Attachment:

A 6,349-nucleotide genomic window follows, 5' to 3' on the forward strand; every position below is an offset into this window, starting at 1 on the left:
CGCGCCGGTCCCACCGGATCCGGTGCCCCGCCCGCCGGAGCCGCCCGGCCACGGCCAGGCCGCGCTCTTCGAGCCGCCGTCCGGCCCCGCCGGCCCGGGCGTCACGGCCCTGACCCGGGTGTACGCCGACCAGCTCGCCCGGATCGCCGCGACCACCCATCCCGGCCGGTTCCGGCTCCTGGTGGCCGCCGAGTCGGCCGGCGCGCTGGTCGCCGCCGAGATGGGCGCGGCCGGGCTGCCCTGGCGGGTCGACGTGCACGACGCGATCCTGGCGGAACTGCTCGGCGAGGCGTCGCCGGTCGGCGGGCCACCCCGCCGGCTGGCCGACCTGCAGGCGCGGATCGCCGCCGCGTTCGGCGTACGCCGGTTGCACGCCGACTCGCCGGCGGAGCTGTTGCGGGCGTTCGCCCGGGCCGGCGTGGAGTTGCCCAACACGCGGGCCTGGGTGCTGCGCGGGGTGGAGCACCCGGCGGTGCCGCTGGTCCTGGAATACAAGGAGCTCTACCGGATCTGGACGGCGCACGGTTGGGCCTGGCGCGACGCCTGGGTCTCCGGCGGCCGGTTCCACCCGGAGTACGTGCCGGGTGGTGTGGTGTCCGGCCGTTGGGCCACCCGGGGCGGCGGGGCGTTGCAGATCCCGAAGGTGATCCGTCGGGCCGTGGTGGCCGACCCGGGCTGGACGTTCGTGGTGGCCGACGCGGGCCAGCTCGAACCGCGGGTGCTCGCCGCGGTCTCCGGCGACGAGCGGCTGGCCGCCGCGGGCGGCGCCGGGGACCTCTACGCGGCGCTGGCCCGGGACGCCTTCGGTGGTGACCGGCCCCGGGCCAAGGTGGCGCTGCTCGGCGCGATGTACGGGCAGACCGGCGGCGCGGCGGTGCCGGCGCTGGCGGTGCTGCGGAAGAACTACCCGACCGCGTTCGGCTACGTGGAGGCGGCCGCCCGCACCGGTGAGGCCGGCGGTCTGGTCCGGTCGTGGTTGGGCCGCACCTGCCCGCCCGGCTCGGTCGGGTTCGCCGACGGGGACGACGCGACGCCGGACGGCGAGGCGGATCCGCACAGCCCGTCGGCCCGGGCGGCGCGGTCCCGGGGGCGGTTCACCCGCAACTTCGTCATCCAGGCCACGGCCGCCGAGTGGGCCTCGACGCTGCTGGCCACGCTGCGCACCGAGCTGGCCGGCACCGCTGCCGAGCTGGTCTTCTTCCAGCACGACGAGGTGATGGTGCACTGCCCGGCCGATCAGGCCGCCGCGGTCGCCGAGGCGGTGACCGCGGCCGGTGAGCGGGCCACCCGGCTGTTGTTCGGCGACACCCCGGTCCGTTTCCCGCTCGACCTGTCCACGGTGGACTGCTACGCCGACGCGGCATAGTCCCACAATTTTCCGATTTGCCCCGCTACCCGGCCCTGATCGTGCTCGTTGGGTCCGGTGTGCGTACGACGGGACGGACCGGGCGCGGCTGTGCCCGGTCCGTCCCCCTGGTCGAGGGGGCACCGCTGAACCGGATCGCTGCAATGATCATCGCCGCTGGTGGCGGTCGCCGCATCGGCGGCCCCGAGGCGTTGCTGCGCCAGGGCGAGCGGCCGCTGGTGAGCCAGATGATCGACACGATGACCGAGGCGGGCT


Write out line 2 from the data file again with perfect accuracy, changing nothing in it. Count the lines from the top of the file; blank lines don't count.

CGCGCCGGTCCCACCGGATCCGGTGCCCCGCCCGCCGGAGCCGCCCGGCCACGGCCAGGCCGCGCTCTTCGAGCCGCCGTCCGGCCCCGCCGGCCCGGGCGTCACGGCCCTGACCCGGGTGTACGCCGACCAGCTCGCCCGGATCGCCGCGACCACCCATCCCGGCCGGTTCCGGCTCCTGGTGGCCGCCGAGTCGGCCGGCGCGCTGGTCGCCGCCGAGATGGGCGCGGCCGGGCTGCCCTGGCGGGTCGACGTGCACGACGCGATCCTGGCGGAACTGCTCGGCGAGGCGTCGCCGGTCGGCGGGCCACCCCGCCGGCTGGCCGACCTGCAGGCGCGGATCGCCGCCGCGTTCGGCGTACGCCGGTTGCACGCCGACTCGCCGGCGGAGCTGTTGCGGGCGTTCGCCCGGGCCGGCGTGGAGTTGCCCAACACGCGGGCCTGGGTGCTGCGCGGGGTGGAGCACCCGGCGGTGCCGCTGGTCCTGGAATACAAGGAGCTCTACCGGATCTGGACGGCGCACGGTTGGGCCTGGCGCGACGCCTGGGTCTCCGGCGGCCGGTTCCACCCGGAGTACGTGCCGGGTGGTGTGGTGTCCGGCCGTTGGGCCACCCGGGGCGGCGGGGCGTTGCAGATCCCGAAGGTGATCCGTCGGGCCGTGGTGGCCGACCCGGGCTGGACGTTCGTGGTGGCCGACGCGGGCCAGCTCGAACCGCGGGTGCTCGCCGCGGTCTCCGGCGACGAGCGGCTGGCCGCCGCGGGCGGCGCCGGGGACCTCTACGCGGCGCTGGCCCGGGACGCCTTCGGTGGTGACCGGCCCCGGGCCAAGGTGGCGCTGCTCGGCGCGATGTACGGGCAGACCGGCGGCGCGGCGGTGCCGGCGCTGGCGGTGCTGCGGAAGAACTACCCGACCGCGTTCGGCTACGTGGAGGCGGCCGCCCGCACCGGTGAGGCCGGCGGTCTGGTCCGGTCGTGGTTGGGCCGCACCTGCCCGCCCGGCTCGGTCGGGTTCGCCGACGGGGACGACGCGACGCCGGACGGCGAGGCGGATCCGCACAGCCCGTCGGCCCGGGCGGCGCGGTCCCGGGGGCGGTTCACCCGCAACTTCGTCATCCAGGCCACGGCCGCCGAGTGGGCCTCGACGCTGCTGGCCACGCTGCGCACCGAGCTGGCCGGCACCGCTGCCGAGCTGGTCTTCTTCCAGCACGACGAGGTGATGGTGCACTGCCCGGCCGATCAGGCCGCCGCGGTCGCCGAGGCGGTGACCGCGGCCGGTGAGCGGGCCACCCGGCTGTTGTTCGGCGACACCCCGGTCCGTTTCCCGCTCGACCTGTCCACGGTGGACTGCTACGCCGACGCGGCATAGTCCCACAATTTTCCGATTTGCCCCGCTACCCGGCCCTGATCGTGCTCGTTGGGTCCGGTGTGCGTACGACGGGACGGACCGGGCGCGGCTGTGCCCGGTCCGTCCCCCTGGTCGAGGGGGCACCGCTGAACCGGATCGCTGCAATGATCATCGCCGCTGGTGGCGGTCGCCGCATCGGCGGCCCCGAGGCGTTGCTGCGCCAGGGCGAGCGGCCGCTGGTGAGCCAGATGATCGACACGATGACCGAGGCGGGCT